Ed Morrissey links here to one of the most chilling things I’ve heard in ages:
Worth watching in its entirety, as Joe Scarborough pings the consequences of the drone-strike memo back and forth with Michael Isikoff, but the best reactions take place near the beginning of the video. Isikoff points out that the restrictive language in the memo is almost meaningless, and that it shifts the burden of proof to the target rather than the government. Scarborough calls this “frightening,” and argues that it far surpasses anything done by the Bush administration in the war on terror…
I can’t get the video to embed, so you’ll have to go over to Hot Air to watch it. I urge to do so, but while Ed says the “best reactions” take place near the beginning, I think some of the most revealing stuff comes near the end. I’m staggered to see Harold Ford not only say he supports the killing of American citizens without evidence, solid intelligence or due process, but also to suggest that politicians and ideologues who were relentless in claiming that “enhanced interrogation” shamed America might find themselves in sympathy for the Bush position, for the current sake of Obama. Suddenly, the idea that we had standards that should not be abandoned, even in times of war, should be set aside.
But here’s what really got me: The panel discusses the meat and potatoes of this thing — the fact that you can have a perfectly innocent association with someone deemed a whackable terrorist by this administration, and find yourself killed right alongside him. “You could be sitting in a terrorist’s living room, with no idea that he’s a terrorist…” and the association alone could be enough.
Harold Ford — whom I’ve always rather liked, btw — gets almost cavalier about this. “Hey, if you have a suspected terrorist in your living room, you might have issues, yourself…I’ve never had one in my living room.”
Which made me think, Golly! does this mean that President Obama could conceivably have affected the breathing capabilities of Community Organizer Obama for the innocent act of sitting in the living room of Suspected Terrorist Bill Ayers?
I’m sorry. I couldn’t help it. Like Stay Puft Marshmallow man and Ray Stantz, “it just popped in there.” I know this policy only applies to suspected terrorists abroad. For now.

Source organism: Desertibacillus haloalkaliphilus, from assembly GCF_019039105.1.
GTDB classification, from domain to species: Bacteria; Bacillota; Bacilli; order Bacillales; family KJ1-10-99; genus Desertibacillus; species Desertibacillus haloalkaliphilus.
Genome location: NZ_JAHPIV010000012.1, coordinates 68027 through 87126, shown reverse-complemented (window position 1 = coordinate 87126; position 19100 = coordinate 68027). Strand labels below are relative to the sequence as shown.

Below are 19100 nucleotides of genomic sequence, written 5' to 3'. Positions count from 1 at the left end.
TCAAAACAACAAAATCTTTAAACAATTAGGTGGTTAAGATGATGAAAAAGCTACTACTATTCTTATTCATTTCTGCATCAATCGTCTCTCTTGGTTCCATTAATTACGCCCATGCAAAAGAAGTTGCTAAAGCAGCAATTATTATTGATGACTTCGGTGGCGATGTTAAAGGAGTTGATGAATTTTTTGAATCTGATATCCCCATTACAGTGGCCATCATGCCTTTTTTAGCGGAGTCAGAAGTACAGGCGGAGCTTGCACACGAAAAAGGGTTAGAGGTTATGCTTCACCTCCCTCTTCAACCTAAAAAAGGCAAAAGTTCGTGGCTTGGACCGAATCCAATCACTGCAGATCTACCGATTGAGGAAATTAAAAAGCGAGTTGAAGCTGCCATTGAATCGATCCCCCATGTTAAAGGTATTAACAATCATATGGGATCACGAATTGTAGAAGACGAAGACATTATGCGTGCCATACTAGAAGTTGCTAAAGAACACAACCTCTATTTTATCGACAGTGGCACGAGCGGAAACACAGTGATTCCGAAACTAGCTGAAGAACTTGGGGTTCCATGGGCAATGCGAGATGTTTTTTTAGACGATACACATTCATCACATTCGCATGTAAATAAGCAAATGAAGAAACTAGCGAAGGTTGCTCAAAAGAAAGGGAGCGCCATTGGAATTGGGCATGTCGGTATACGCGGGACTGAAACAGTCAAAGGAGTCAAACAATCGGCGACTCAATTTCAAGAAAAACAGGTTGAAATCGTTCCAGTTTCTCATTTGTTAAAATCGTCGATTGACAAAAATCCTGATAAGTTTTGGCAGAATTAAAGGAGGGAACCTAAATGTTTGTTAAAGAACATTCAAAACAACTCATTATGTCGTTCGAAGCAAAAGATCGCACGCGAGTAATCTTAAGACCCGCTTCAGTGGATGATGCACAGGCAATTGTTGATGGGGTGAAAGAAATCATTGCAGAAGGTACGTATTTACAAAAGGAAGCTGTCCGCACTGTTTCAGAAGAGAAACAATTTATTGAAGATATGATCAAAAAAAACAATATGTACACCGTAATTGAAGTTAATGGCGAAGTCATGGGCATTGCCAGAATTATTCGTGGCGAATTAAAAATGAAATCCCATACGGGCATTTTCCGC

But, as Daffy Duck would say…hmmmm…somethin’ amiss here.
UPDATED: Hey, take a look at the Q&A Obama completed in 2007:
1. Does the president have inherent powers under the Constitution to conduct surveillance for national security purposes without judicial warrants, regardless of federal statutes?
The Supreme Court has never held that the president has such powers. As president, I will follow existing law, and when it comes to U.S. citizens and residents, I will only authorize surveillance for national security purposes consistent with FISA and other federal statutes.
2. In what circumstances, if any, would the president have constitutional authority to bomb Iran without seeking a use-of-force authorization from Congress? (Specifically, what about the strategic bombing of suspected nuclear sites — a situation that does not involve stopping an IMMINENT threat?)
The President does not have power under the Constitution to unilaterally authorize a military attack in a situation that does not involve stopping an actual or imminent threat to the nation.
As Mr. Bennett would say…read on!
The Combating Terrorism Center at West Point has released a new report, Challenges from the Sidelines: Understanding America’s Violent Far-Right(pdf). Got that? Bait is being thrown. Someone will be stupid enough to take it.
I don’t feel good about any of this.
Jay Carney: Hey, we’re doing it, so you can be sure it’s legal, ethical and wise!
Reason disagrees pretty vehemently